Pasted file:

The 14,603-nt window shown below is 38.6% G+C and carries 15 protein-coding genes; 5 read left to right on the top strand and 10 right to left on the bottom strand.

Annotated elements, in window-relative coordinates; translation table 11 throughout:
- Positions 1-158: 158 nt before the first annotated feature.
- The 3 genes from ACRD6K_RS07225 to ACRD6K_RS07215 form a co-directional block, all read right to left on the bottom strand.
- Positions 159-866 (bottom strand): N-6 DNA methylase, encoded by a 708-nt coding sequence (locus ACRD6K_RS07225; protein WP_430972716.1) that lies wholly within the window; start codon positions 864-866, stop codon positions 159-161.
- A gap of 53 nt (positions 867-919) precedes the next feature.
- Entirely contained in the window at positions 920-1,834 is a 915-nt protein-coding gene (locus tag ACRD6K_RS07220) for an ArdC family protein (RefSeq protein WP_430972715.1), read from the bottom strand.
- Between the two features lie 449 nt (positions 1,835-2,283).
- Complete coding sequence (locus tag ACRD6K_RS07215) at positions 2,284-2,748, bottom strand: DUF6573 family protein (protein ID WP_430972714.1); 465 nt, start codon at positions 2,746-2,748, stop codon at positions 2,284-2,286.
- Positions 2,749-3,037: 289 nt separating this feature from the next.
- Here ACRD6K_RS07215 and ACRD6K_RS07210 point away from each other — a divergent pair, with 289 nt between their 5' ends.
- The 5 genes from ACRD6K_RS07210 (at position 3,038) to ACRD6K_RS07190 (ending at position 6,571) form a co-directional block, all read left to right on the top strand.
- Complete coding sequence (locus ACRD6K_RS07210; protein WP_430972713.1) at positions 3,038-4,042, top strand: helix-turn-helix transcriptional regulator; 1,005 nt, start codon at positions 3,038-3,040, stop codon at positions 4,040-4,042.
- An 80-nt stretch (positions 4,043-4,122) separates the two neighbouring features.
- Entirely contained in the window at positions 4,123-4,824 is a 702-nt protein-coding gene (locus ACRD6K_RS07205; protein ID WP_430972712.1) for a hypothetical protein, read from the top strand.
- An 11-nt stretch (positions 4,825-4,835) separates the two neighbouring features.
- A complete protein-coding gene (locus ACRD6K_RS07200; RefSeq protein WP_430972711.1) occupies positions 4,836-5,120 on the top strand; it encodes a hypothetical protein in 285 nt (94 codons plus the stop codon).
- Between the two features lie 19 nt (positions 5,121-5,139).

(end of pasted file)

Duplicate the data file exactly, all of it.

The 14,603-nt window shown below is 38.6% G+C and carries 15 protein-coding genes; 5 read left to right on the top strand and 10 right to left on the bottom strand.

Annotated elements, in window-relative coordinates; translation table 11 throughout:
- Positions 1-158: 158 nt before the first annotated feature.
- The 3 genes from ACRD6K_RS07225 to ACRD6K_RS07215 form a co-directional block, all read right to left on the bottom strand.
- Positions 159-866 (bottom strand): N-6 DNA methylase, encoded by a 708-nt coding sequence (locus ACRD6K_RS07225; protein WP_430972716.1) that lies wholly within the window; start codon positions 864-866, stop codon positions 159-161.
- A gap of 53 nt (positions 867-919) precedes the next feature.
- Entirely contained in the window at positions 920-1,834 is a 915-nt protein-coding gene (locus tag ACRD6K_RS07220) for an ArdC family protein (RefSeq protein WP_430972715.1), read from the bottom strand.
- Between the two features lie 449 nt (positions 1,835-2,283).
- Complete coding sequence (locus tag ACRD6K_RS07215) at positions 2,284-2,748, bottom strand: DUF6573 family protein (protein ID WP_430972714.1); 465 nt, start codon at positions 2,746-2,748, stop codon at positions 2,284-2,286.
- Positions 2,749-3,037: 289 nt separating this feature from the next.
- Here ACRD6K_RS07215 and ACRD6K_RS07210 point away from each other — a divergent pair, with 289 nt between their 5' ends.
- The 5 genes from ACRD6K_RS07210 (at position 3,038) to ACRD6K_RS07190 (ending at position 6,571) form a co-directional block, all read left to right on the top strand.
- Complete coding sequence (locus ACRD6K_RS07210; protein WP_430972713.1) at positions 3,038-4,042, top strand: helix-turn-helix transcriptional regulator; 1,005 nt, start codon at positions 3,038-3,040, stop codon at positions 4,040-4,042.
- An 80-nt stretch (positions 4,043-4,122) separates the two neighbouring features.
- Entirely contained in the window at positions 4,123-4,824 is a 702-nt protein-coding gene (locus ACRD6K_RS07205; protein ID WP_430972712.1) for a hypothetical protein, read from the top strand.
- An 11-nt stretch (positions 4,825-4,835) separates the two neighbouring features.
- A complete protein-coding gene (locus ACRD6K_RS07200; RefSeq protein WP_430972711.1) occupies positions 4,836-5,120 on the top strand; it encodes a hypothetical protein in 285 nt (94 codons plus the stop codon).
- Between the two features lie 19 nt (positions 5,121-5,139).